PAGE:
​Note: There will be a mandatory PIT meeting on Wed 3/13, in the cafeteria, to discuss the Group 4 Project. The Project itself will be completed during the day on March 29th.  -- Bring back a signed permission slip!



  • [TOK student field trip]
  • Homework - you don't have to do anything over Spring Break, but your IA Exploration Final Draft is due March 28th







  • continue study of standing waves and solve related IB problems
  • The Physics of Musical Instruments (chapter from How Everything Works: Making Physics out of the Ordinary, by Louis Bloomfield)
  • Homework - complete the Standing Waves packet; the chapter on music above is an interesting read, if you have the time
  • turn in your IA Exploration Final Draft through by midnight; over April 9-17, you will have class time to carry out the IA and begin work on the Analysis; the Analysis is due in rough draft form on April 23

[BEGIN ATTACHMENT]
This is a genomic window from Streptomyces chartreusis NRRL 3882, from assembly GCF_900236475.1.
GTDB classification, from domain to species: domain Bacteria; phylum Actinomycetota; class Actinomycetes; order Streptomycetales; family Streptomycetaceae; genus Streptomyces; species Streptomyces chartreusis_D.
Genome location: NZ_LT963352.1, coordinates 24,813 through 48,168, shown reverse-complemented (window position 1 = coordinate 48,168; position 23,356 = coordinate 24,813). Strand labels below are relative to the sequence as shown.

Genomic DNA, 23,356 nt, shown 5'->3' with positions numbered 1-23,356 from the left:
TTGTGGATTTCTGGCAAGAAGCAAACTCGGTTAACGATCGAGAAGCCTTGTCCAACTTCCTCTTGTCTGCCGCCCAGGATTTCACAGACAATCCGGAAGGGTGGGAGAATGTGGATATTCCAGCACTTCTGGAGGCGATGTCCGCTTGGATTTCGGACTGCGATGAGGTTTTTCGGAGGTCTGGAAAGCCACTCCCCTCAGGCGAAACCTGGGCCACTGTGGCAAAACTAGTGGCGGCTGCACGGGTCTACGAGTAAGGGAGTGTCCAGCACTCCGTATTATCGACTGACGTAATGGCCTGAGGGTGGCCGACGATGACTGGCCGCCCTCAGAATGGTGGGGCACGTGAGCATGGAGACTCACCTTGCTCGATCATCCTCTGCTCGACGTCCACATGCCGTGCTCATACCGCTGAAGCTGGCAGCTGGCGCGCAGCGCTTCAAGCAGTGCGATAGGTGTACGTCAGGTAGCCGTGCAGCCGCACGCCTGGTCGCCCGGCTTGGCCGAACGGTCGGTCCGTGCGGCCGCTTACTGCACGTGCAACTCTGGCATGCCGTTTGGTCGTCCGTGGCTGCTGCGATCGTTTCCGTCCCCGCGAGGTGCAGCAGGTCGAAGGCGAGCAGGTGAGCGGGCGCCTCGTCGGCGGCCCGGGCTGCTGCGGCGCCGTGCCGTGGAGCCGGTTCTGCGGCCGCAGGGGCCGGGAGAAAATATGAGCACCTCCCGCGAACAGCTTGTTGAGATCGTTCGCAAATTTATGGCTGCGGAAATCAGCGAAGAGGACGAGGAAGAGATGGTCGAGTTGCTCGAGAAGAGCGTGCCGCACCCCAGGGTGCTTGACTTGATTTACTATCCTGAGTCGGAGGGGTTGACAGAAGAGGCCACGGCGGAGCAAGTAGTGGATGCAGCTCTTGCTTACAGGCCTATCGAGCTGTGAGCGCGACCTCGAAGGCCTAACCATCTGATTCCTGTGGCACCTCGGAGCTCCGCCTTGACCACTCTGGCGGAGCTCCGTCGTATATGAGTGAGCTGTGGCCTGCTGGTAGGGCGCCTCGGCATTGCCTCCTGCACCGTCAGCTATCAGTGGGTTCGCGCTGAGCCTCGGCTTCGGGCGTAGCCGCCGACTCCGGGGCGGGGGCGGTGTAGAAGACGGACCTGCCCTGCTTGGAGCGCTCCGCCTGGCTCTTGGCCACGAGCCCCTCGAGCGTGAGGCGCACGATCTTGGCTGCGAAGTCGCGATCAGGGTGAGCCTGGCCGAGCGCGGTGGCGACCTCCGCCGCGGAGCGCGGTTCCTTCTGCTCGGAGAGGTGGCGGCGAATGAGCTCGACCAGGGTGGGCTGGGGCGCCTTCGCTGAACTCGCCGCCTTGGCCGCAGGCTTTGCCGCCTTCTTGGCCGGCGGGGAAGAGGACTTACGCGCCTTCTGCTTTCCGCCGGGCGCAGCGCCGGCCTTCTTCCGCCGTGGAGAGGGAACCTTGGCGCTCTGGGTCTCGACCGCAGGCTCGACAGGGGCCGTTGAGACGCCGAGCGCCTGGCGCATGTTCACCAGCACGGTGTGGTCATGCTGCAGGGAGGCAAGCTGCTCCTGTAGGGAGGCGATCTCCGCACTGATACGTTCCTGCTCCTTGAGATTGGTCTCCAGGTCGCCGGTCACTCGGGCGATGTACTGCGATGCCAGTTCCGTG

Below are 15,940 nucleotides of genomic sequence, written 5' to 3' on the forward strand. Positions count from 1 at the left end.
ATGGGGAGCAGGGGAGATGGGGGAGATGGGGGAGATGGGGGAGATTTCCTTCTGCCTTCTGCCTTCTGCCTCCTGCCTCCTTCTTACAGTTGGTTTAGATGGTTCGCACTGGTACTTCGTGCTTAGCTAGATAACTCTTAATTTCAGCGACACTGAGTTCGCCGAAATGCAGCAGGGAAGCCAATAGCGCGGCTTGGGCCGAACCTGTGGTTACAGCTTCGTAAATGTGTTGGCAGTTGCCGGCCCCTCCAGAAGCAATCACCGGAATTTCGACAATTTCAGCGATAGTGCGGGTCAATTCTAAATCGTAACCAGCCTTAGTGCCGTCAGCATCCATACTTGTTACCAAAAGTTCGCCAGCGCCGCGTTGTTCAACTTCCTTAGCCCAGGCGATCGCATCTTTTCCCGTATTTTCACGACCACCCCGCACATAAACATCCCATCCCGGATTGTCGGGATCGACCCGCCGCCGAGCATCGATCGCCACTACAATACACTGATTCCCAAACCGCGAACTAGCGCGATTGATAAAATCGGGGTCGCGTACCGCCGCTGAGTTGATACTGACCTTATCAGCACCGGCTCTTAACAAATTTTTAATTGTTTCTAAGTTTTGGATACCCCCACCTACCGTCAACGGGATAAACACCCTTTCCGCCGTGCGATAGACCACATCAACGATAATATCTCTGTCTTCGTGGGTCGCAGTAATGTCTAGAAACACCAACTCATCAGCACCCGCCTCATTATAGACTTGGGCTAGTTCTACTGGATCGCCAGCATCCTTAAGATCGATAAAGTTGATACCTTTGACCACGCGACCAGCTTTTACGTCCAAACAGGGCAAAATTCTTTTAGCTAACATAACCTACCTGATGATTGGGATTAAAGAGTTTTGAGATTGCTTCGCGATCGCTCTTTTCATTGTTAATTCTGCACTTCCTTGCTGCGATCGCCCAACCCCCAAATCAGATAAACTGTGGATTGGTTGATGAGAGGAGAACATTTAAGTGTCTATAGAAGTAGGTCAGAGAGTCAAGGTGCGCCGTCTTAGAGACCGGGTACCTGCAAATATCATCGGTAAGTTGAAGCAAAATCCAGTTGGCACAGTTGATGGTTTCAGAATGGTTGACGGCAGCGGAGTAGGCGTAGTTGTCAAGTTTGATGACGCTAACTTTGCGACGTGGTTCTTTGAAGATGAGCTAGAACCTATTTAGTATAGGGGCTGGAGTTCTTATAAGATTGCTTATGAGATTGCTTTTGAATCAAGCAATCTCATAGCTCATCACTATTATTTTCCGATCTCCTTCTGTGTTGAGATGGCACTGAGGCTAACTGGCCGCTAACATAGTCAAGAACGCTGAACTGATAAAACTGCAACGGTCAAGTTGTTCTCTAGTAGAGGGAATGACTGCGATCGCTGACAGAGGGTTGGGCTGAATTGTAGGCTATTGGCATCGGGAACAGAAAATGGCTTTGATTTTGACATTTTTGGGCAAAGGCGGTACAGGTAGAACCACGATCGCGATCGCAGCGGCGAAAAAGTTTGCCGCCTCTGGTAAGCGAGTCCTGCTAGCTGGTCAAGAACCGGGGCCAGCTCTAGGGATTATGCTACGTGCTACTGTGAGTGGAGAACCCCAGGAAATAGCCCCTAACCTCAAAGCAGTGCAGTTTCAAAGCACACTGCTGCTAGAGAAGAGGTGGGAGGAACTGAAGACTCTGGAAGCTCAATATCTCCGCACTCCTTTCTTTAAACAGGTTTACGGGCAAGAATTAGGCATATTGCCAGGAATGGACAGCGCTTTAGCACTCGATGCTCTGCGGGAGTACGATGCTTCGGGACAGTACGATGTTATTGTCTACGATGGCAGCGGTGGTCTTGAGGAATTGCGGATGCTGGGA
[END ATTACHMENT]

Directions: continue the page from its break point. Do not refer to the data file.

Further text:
And here is an overview of some basic properties of sound: pitch, loudness, & timbre ... and a nice overview of timbre on YouTube














3/29 [Friday]

  • Group 4 Project - field trip to Emma Long Metropolitan Park



  • review material since last test


  • test over the categories of EM waves, thin film interference, resolution, standing waves and harmonics, and the Doppler effect


  • class time to work on your IA


  • class time to work on your IA


  • class time to work on your IA


  • class time to work on your IA

(Michio Kaku was wrong.)

Unit One-Page Overviews

4.3 Wave Characteristics

4.4 Wave Behavior

Sample Physics IA

(scored a 24/24)


this is from an IB student and YouTuber

Spring Break       Spring Break       Spring Break       Spring Break       Spring Break       Spring Break       Spring Break
The world's first image of a black hole was made public on April 10, 2019.

"In science-speak, the shadow cast by the M87 black hole is around 40 microarcseconds wide when viewed from the Earth. An arcsecond is 1/3600th of a degree. And there are 1 million microarcseconds in an arcsecond. Again: The shadow cast by the black hole is tiny. Compared to the full moon, the shadow cast by the M87 black hole is 46.5 million times smaller. Taking a picture of the shadow cast by a supermassive black hole is like taking a photo of a quarter in Los Angeles all the way from Washington, DC."

-quoted from a VOX article, by Brian Resnick